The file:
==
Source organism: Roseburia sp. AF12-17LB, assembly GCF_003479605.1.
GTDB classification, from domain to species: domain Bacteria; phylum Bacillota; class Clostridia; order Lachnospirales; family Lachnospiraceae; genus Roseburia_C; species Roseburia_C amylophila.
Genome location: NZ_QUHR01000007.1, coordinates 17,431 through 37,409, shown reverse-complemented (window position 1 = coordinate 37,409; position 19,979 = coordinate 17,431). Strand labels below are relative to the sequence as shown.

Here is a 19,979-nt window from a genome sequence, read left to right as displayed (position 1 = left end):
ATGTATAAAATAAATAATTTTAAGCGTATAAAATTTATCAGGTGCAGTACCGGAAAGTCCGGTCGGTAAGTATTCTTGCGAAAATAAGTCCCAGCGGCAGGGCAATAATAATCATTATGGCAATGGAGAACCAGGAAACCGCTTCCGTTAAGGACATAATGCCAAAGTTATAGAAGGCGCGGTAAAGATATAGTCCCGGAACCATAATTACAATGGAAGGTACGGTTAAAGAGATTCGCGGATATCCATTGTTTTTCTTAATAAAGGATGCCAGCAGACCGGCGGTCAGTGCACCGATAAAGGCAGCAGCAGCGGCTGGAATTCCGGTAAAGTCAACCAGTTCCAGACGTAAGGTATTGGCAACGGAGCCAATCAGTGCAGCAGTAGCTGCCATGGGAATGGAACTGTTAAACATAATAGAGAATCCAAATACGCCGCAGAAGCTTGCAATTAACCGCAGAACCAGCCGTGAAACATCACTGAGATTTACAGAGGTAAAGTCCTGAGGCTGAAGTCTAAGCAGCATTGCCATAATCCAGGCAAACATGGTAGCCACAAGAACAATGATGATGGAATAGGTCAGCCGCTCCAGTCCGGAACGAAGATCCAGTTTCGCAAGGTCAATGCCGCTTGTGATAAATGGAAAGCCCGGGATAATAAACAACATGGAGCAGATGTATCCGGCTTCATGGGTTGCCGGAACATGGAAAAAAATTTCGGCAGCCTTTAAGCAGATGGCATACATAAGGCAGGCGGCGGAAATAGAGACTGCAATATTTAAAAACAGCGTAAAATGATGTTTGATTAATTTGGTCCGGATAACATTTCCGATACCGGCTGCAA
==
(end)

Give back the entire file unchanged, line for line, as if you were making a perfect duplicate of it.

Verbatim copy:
Source organism: Roseburia sp. AF12-17LB, assembly GCF_003479605.1.
GTDB classification, from domain to species: domain Bacteria; phylum Bacillota; class Clostridia; order Lachnospirales; family Lachnospiraceae; genus Roseburia_C; species Roseburia_C amylophila.
Genome location: NZ_QUHR01000007.1, coordinates 17,431 through 37,409, shown reverse-complemented (window position 1 = coordinate 37,409; position 19,979 = coordinate 17,431). Strand labels below are relative to the sequence as shown.

Here is a 19,979-nt window from a genome sequence, read left to right as displayed (position 1 = left end):
ATGTATAAAATAAATAATTTTAAGCGTATAAAATTTATCAGGTGCAGTACCGGAAAGTCCGGTCGGTAAGTATTCTTGCGAAAATAAGTCCCAGCGGCAGGGCAATAATAATCATTATGGCAATGGAGAACCAGGAAACCGCTTCCGTTAAGGACATAATGCCAAAGTTATAGAAGGCGCGGTAAAGATATAGTCCCGGAACCATAATTACAATGGAAGGTACGGTTAAAGAGATTCGCGGATATCCATTGTTTTTCTTAATAAAGGATGCCAGCAGACCGGCGGTCAGTGCACCGATAAAGGCAGCAGCAGCGGCTGGAATTCCGGTAAAGTCAACCAGTTCCAGACGTAAGGTATTGGCAACGGAGCCAATCAGTGCAGCAGTAGCTGCCATGGGAATGGAACTGTTAAACATAATAGAGAATCCAAATACGCCGCAGAAGCTTGCAATTAACCGCAGAACCAGCCGTGAAACATCACTGAGATTTACAGAGGTAAAGTCCTGAGGCTGAAGTCTAAGCAGCATTGCCATAATCCAGGCAAACATGGTAGCCACAAGAACAATGATGATGGAATAGGTCAGCCGCTCCAGTCCGGAACGAAGATCCAGTTTCGCAAGGTCAATGCCGCTTGTGATAAATGGAAAGCCCGGGATAATAAACAACATGGAGCAGATGTATCCGGCTTCATGGGTTGCCGGAACATGGAAAAAAATTTCGGCAGCCTTTAAGCAGATGGCATACATAAGGCAGGCGGCGGAAATAGAGACTGCAATATTTAAAAACAGCGTAAAATGATGTTTGATTAATTTGGTCCGGATAACATTTCCGATACCGGCTGCAA